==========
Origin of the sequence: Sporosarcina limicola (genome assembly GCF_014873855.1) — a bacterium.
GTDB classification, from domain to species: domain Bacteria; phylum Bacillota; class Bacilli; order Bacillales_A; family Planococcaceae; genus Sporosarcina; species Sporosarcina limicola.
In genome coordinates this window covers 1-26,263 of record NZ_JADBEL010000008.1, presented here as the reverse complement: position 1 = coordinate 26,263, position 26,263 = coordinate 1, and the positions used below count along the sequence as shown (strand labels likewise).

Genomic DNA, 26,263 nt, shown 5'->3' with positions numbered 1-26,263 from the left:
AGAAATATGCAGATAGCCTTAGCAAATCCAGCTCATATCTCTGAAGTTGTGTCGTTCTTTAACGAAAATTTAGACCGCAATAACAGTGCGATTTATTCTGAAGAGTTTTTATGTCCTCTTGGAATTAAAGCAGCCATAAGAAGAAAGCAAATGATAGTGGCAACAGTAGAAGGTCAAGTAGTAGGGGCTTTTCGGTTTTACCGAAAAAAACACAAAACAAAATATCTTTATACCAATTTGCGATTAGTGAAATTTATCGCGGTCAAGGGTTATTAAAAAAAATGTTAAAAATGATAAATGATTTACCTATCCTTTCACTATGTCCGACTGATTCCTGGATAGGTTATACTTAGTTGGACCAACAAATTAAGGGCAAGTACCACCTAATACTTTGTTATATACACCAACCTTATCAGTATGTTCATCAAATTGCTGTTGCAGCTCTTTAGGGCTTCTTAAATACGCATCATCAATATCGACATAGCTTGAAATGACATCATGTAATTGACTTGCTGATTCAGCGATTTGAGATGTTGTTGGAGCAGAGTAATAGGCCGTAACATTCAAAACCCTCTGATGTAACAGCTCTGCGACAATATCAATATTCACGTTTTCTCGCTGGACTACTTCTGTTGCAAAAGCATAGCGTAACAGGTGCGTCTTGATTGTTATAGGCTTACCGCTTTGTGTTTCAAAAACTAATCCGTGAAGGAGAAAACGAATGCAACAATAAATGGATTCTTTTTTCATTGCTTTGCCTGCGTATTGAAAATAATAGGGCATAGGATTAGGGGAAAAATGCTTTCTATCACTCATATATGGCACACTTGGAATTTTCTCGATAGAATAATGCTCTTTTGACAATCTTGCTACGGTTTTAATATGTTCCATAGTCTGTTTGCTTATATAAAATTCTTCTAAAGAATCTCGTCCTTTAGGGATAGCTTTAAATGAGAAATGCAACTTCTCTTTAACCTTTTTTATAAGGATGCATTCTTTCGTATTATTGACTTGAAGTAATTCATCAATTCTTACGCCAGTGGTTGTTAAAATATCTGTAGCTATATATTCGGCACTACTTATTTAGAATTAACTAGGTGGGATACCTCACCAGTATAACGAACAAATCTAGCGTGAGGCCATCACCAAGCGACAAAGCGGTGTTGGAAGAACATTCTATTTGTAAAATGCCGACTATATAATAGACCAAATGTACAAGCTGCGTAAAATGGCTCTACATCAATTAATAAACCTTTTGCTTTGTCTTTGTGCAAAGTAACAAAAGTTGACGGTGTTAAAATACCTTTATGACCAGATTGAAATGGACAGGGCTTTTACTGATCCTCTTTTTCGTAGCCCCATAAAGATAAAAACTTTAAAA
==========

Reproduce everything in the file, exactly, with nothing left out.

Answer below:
Origin of the sequence: Sporosarcina limicola (genome assembly GCF_014873855.1) — a bacterium.
GTDB classification, from domain to species: domain Bacteria; phylum Bacillota; class Bacilli; order Bacillales_A; family Planococcaceae; genus Sporosarcina; species Sporosarcina limicola.
In genome coordinates this window covers 1-26,263 of record NZ_JADBEL010000008.1, presented here as the reverse complement: position 1 = coordinate 26,263, position 26,263 = coordinate 1, and the positions used below count along the sequence as shown (strand labels likewise).

Genomic DNA, 26,263 nt, shown 5'->3' with positions numbered 1-26,263 from the left:
AGAAATATGCAGATAGCCTTAGCAAATCCAGCTCATATCTCTGAAGTTGTGTCGTTCTTTAACGAAAATTTAGACCGCAATAACAGTGCGATTTATTCTGAAGAGTTTTTATGTCCTCTTGGAATTAAAGCAGCCATAAGAAGAAAGCAAATGATAGTGGCAACAGTAGAAGGTCAAGTAGTAGGGGCTTTTCGGTTTTACCGAAAAAAACACAAAACAAAATATCTTTATACCAATTTGCGATTAGTGAAATTTATCGCGGTCAAGGGTTATTAAAAAAAATGTTAAAAATGATAAATGATTTACCTATCCTTTCACTATGTCCGACTGATTCCTGGATAGGTTATACTTAGTTGGACCAACAAATTAAGGGCAAGTACCACCTAATACTTTGTTATATACACCAACCTTATCAGTATGTTCATCAAATTGCTGTTGCAGCTCTTTAGGGCTTCTTAAATACGCATCATCAATATCGACATAGCTTGAAATGACATCATGTAATTGACTTGCTGATTCAGCGATTTGAGATGTTGTTGGAGCAGAGTAATAGGCCGTAACATTCAAAACCCTCTGATGTAACAGCTCTGCGACAATATCAATATTCACGTTTTCTCGCTGGACTACTTCTGTTGCAAAAGCATAGCGTAACAGGTGCGTCTTGATTGTTATAGGCTTACCGCTTTGTGTTTCAAAAACTAATCCGTGAAGGAGAAAACGAATGCAACAATAAATGGATTCTTTTTTCATTGCTTTGCCTGCGTATTGAAAATAATAGGGCATAGGATTAGGGGAAAAATGCTTTCTATCACTCATATATGGCACACTTGGAATTTTCTCGATAGAATAATGCTCTTTTGACAATCTTGCTACGGTTTTAATATGTTCCATAGTCTGTTTGCTTATATAAAATTCTTCTAAAGAATCTCGTCCTTTAGGGATAGCTTTAAATGAGAAATGCAACTTCTCTTTAACCTTTTTTATAAGGATGCATTCTTTCGTATTATTGACTTGAAGTAATTCATCAATTCTTACGCCAGTGGTTGTTAAAATATCTGTAGCTATATATTCGGCACTACTTATTTAGAATTAACTAGGTGGGATACCTCACCAGTATAACGAACAAATCTAGCGTGAGGCCATCACCAAGCGACAAAGCGGTGTTGGAAGAACATTCTATTTGTAAAATGCCGACTATATAATAGACCAAATGTACAAGCTGCGTAAAATGGCTCTACATCAATTAATAAACCTTTTGCTTTGTCTTTGTGCAAAGTAACAAAAGTTGACGGTGTTAAAATACCTTTATGACCAGATTGAAATGGACAGGGCTTTTACTGATCCTCTTTTTCGTAGCCCCATAAAGATAAAAACTTTAAAA